The ‘tactical culture’ had flourished over the last few years, mainly due to the proliferation of video cameras and increasing engagement with social media platforms, which I believe is causing the lines between reality and the ‘tacticool’ entertainment world to become very, very blurred…
It takes very little these days to be a part of the tactical sub-culture that is trending, here’s how to do it. Simply, purchase a gun, where legal, get your hands on some tactical clothing, buy a bunch of ‘black op’ accessories, plug into ‘Soldier of Fortune’ social-media channels and perhaps even take some no-fail tactical training courses, then after a few months, hey presto, you’re an expert! Whereas, in the good old days, the only option, if you wanted this lifestyle, was to join the military – preferably the Infantry!
Social media can quickly become all things to all people meaning that one can find exactly what they’re looking for at any time, anywhere, and at the stroke of a key, or swipe of a computer screen. However, the technology can also work against you when someone is negligent in their use or management of it.
Who, when initially looking for a close protection course, tried to find the cheapest course and quickest route possible to your badge? Who researched their training provider and checked out all the credentials and qualifications of their instructors?
Who doesn’t intend to do any other training until they find at least some work to pay back their initial training costs? Who, reading this, has attended an ‘accredited’ training course but has actually never yet done a day’s work as a designated protection officer? I could go on, but well… you get the picture!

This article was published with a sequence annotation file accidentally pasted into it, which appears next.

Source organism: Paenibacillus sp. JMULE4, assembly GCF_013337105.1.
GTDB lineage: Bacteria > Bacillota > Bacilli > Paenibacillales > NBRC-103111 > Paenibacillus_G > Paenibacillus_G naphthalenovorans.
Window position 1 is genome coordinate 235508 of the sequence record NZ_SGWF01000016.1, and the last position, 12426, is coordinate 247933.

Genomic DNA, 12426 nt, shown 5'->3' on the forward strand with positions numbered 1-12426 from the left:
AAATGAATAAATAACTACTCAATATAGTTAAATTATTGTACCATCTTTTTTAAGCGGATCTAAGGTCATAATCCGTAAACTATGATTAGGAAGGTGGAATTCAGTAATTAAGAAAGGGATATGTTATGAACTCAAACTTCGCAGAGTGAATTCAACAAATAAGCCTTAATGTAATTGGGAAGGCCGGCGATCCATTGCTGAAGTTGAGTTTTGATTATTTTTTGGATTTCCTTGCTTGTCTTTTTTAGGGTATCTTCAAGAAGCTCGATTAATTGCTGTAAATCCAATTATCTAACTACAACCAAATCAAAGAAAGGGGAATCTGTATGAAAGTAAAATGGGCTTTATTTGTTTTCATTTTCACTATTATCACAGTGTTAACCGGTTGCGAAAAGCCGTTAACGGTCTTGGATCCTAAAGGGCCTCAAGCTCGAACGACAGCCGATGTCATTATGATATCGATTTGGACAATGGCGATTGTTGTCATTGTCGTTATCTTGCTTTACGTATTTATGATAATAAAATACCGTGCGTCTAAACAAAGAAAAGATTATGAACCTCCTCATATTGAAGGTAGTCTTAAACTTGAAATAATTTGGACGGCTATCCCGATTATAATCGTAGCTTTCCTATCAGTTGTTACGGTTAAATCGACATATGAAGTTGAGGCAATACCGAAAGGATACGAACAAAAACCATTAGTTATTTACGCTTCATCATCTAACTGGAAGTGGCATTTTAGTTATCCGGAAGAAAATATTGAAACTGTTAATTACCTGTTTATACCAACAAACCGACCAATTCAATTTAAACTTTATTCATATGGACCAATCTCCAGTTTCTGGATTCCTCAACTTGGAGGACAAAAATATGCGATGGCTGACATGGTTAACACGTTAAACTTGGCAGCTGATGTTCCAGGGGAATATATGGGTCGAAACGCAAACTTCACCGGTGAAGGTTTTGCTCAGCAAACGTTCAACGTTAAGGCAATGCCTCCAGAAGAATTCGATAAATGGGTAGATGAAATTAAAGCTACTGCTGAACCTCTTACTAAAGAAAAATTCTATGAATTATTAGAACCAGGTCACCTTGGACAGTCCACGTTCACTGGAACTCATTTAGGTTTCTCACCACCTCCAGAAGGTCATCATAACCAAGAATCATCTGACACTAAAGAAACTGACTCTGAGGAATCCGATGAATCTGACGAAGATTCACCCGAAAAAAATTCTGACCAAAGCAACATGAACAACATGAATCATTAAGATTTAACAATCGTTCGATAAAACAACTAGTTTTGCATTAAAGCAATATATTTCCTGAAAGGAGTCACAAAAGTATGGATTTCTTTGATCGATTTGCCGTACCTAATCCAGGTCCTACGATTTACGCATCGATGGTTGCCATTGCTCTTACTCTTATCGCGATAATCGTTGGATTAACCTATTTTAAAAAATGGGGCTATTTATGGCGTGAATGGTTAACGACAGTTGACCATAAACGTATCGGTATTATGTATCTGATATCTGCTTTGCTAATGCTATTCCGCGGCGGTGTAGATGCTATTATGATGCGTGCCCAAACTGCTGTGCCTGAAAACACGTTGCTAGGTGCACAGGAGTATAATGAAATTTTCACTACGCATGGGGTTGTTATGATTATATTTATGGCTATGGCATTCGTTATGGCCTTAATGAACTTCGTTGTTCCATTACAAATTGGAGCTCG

Signal uses phone numbers to identify contacts, however encrypted messages and calls use a data connection with a secure tunnel between participants. Intervening servers or infrastructure do not have access to the encryption keys, and so cannot realistically eavesdrop on any communications even if compromised. On Android Signal can be set up to replace your default text message client, and will handle unencrypted SMS messages as well.
Starting out, I was one of the guys that didn’t take the job too serious. However, it was while working in the field, I felt my “calling,” and noticed that here was an opportunity for me to grow in the industry and use my position and access to branch out to create a bigger platform for myself. One thing I can say is as it relates to touring, when musical acts come to town, I see them face the same challenges time and again. As such, I thought it might be appropriate to share some insights that may make life a bit smoother for the next individual or team.